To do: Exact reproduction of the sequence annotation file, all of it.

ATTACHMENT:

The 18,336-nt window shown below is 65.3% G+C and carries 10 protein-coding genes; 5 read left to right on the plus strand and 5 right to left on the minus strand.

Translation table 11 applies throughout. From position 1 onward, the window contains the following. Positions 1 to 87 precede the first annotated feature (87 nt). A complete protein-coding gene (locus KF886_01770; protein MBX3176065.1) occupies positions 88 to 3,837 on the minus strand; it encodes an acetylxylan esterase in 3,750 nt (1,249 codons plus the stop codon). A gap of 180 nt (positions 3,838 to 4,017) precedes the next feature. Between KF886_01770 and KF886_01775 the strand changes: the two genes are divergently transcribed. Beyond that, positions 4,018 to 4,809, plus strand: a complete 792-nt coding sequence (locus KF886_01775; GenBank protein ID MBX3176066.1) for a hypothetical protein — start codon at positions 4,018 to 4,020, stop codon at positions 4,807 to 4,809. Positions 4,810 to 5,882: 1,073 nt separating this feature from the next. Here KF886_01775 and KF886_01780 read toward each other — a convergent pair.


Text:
The 18,336-nt window shown below is 65.3% G+C and carries 10 protein-coding genes; 5 read left to right on the plus strand and 5 right to left on the minus strand.

Translation table 11 applies throughout. From position 1 onward, the window contains the following. Positions 1 to 87 precede the first annotated feature (87 nt). A complete protein-coding gene (locus KF886_01770; protein MBX3176065.1) occupies positions 88 to 3,837 on the minus strand; it encodes an acetylxylan esterase in 3,750 nt (1,249 codons plus the stop codon). A gap of 180 nt (positions 3,838 to 4,017) precedes the next feature. Between KF886_01770 and KF886_01775 the strand changes: the two genes are divergently transcribed. Beyond that, positions 4,018 to 4,809, plus strand: a complete 792-nt coding sequence (locus KF886_01775; GenBank protein ID MBX3176066.1) for a hypothetical protein — start codon at positions 4,018 to 4,020, stop codon at positions 4,807 to 4,809. Positions 4,810 to 5,882: 1,073 nt separating this feature from the next. Here KF886_01775 and KF886_01780 read toward each other — a convergent pair.